The evidence also amply supported the inference that Johnson's responses were wholly inadequate. Recklessness could be inferred from Johnson's continued reliance on inmates as guards, his failure to make certain that nurses were trained in custodial techniques, his failure to post even one full-time non-inmate guard on the floor, and his failure to make certain that new prisoners like the plaintiff were oriented to prison realities. The jury was particularly justified in relying on the uncontroverted and unshaken testimony of plaintiff's expert, Dr. Fogel, a former director of the Minnesota Department of Corrections and the current head of the Criminal Justice facility at a university. Dr. Fogel convincingly testified that Johnson's procedures amounted to what he called a "terribly negligent", unjustified failure to correct a known, dangerous situation.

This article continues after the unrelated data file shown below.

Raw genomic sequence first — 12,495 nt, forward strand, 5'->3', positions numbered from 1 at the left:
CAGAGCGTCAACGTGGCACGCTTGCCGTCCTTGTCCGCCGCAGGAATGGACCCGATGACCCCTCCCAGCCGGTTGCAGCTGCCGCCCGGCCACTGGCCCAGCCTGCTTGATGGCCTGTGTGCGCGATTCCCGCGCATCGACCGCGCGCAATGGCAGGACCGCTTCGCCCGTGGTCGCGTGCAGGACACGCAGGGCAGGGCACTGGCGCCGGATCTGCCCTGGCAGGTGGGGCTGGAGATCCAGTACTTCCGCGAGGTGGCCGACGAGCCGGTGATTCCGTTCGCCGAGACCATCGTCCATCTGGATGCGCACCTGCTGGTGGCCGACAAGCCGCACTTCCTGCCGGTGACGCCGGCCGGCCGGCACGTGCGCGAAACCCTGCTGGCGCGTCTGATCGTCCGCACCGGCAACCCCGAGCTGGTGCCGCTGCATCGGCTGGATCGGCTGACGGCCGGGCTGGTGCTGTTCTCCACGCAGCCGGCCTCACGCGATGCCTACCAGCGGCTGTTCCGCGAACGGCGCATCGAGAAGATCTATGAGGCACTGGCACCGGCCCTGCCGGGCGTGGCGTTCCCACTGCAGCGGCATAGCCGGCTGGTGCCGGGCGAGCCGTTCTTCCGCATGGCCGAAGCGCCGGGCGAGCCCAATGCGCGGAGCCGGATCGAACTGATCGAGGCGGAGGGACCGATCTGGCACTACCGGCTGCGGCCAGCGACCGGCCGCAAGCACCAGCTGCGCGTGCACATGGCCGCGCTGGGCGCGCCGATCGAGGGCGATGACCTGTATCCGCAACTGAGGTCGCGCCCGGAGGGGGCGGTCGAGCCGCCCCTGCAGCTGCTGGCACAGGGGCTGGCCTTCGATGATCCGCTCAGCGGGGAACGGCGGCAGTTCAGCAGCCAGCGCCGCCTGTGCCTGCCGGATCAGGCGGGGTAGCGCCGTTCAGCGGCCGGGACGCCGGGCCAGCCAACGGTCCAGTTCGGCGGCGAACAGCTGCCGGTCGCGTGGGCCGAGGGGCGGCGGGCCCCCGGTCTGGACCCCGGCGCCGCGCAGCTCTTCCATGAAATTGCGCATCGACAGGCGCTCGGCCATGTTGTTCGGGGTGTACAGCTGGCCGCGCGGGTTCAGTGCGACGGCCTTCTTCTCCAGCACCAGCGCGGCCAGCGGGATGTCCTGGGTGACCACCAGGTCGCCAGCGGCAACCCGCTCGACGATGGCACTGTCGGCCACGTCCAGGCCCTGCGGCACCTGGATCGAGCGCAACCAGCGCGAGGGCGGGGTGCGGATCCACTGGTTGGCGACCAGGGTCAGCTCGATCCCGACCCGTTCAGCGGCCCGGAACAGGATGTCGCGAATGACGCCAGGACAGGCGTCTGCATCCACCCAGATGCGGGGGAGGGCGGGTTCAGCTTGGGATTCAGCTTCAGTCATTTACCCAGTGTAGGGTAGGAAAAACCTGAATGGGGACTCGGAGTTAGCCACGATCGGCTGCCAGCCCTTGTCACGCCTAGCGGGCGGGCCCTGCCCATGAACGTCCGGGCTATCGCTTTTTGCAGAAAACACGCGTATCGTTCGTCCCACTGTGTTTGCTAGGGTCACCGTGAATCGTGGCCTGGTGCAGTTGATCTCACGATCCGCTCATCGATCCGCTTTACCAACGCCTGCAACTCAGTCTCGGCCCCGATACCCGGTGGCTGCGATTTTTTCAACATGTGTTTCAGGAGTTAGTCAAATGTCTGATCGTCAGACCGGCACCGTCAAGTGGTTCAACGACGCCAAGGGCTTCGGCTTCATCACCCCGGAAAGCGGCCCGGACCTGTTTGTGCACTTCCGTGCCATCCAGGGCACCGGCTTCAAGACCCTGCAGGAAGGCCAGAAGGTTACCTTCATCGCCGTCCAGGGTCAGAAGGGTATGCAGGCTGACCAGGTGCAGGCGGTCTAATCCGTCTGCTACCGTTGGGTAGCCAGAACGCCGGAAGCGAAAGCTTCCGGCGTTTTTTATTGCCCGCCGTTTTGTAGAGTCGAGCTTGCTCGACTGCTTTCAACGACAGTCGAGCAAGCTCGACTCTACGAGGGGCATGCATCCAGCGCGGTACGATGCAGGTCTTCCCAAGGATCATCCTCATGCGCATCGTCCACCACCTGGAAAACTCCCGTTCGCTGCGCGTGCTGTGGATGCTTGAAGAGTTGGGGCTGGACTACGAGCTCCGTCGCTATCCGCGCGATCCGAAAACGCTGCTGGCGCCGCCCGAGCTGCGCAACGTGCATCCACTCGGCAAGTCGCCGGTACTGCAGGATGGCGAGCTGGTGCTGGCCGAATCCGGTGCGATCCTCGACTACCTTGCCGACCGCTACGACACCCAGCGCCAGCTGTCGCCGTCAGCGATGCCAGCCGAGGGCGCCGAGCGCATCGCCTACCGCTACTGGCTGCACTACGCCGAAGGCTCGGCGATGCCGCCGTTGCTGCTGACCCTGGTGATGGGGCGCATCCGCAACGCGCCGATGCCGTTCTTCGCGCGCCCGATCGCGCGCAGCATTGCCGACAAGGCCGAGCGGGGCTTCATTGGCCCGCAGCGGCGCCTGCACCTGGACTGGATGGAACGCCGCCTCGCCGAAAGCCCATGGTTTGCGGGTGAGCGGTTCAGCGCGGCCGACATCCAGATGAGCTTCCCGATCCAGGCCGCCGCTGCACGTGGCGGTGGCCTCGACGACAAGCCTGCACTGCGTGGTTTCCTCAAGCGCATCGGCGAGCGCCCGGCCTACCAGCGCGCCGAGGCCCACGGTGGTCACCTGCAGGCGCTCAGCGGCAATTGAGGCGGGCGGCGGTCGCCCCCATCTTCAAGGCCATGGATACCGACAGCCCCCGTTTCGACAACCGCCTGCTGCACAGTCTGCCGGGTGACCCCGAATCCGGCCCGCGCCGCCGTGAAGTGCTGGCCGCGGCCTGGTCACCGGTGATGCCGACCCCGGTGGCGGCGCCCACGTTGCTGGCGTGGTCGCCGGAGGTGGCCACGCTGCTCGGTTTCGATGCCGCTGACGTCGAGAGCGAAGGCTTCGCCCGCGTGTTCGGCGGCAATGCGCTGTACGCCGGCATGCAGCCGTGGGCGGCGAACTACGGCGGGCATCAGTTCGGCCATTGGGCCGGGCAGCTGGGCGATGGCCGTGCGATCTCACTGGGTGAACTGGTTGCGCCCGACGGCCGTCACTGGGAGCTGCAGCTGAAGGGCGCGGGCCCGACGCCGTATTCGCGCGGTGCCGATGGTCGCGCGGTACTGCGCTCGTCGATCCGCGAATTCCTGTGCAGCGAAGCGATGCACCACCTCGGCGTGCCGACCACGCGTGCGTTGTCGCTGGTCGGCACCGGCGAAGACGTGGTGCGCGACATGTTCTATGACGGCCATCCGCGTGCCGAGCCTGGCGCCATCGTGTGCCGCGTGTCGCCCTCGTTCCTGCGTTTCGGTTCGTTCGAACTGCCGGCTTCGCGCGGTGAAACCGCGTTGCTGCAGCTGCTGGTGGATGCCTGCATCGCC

B. Defendant Baxley's Knowledge and Responses

Defendant Baxley, the nurse-supervisor on duty during the rape and attacks on the plaintiff, did not deny on the stand that he heard the plaintiff's plea for help. He said he could not remember the incident very well. The plaintiff's testimony that he shouted, supported by the eyewitness Clay's testimony to the same effect, was sufficient for the jury to conclude that Baxley was aware of probable danger to the plaintiff. Baxley argues that, since he was immersed in paper work at the time, he reacted reasonably by dispatching an inmate nurse to investigate the plaintiff's call for help. Yet according to the eyewitness, Clay, defendant Baxley responded to the plaintiff's call with the reply: "You got your ass in here, now you take care of it". This evidence of deliberate indifference or callous neglect, combined with evidence that Baxley knew of the danger of homosexual rape and inexplicably delayed reporting the incident in question, was enough to justify the jury's verdict.